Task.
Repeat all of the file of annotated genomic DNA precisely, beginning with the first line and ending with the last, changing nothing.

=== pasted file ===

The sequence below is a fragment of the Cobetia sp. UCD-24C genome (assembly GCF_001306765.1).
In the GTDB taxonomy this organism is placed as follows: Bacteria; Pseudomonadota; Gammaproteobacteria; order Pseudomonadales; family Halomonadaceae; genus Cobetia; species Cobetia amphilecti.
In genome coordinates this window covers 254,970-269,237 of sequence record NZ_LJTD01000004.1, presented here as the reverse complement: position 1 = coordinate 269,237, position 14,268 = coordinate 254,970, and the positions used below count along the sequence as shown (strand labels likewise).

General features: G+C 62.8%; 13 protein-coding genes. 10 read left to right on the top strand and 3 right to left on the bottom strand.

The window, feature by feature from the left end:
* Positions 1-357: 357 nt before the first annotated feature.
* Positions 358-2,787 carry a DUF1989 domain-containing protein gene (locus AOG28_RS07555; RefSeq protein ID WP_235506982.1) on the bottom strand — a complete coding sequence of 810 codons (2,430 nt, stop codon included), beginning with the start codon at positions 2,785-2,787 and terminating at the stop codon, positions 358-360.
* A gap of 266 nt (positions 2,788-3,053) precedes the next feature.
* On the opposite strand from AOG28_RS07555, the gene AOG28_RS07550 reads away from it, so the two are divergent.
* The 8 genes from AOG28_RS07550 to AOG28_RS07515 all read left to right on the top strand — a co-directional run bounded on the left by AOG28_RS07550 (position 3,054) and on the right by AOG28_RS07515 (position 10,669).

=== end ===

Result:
The sequence below is a fragment of the Cobetia sp. UCD-24C genome (assembly GCF_001306765.1).
In the GTDB taxonomy this organism is placed as follows: Bacteria; Pseudomonadota; Gammaproteobacteria; order Pseudomonadales; family Halomonadaceae; genus Cobetia; species Cobetia amphilecti.
In genome coordinates this window covers 254,970-269,237 of sequence record NZ_LJTD01000004.1, presented here as the reverse complement: position 1 = coordinate 269,237, position 14,268 = coordinate 254,970, and the positions used below count along the sequence as shown (strand labels likewise).

General features: G+C 62.8%; 13 protein-coding genes. 10 read left to right on the top strand and 3 right to left on the bottom strand.

The window, feature by feature from the left end:
* Positions 1-357: 357 nt before the first annotated feature.
* Positions 358-2,787 carry a DUF1989 domain-containing protein gene (locus AOG28_RS07555; RefSeq protein ID WP_235506982.1) on the bottom strand — a complete coding sequence of 810 codons (2,430 nt, stop codon included), beginning with the start codon at positions 2,785-2,787 and terminating at the stop codon, positions 358-360.
* A gap of 266 nt (positions 2,788-3,053) precedes the next feature.
* On the opposite strand from AOG28_RS07555, the gene AOG28_RS07550 reads away from it, so the two are divergent.
* The 8 genes from AOG28_RS07550 to AOG28_RS07515 all read left to right on the top strand — a co-directional run bounded on the left by AOG28_RS07550 (position 3,054) and on the right by AOG28_RS07515 (position 10,669).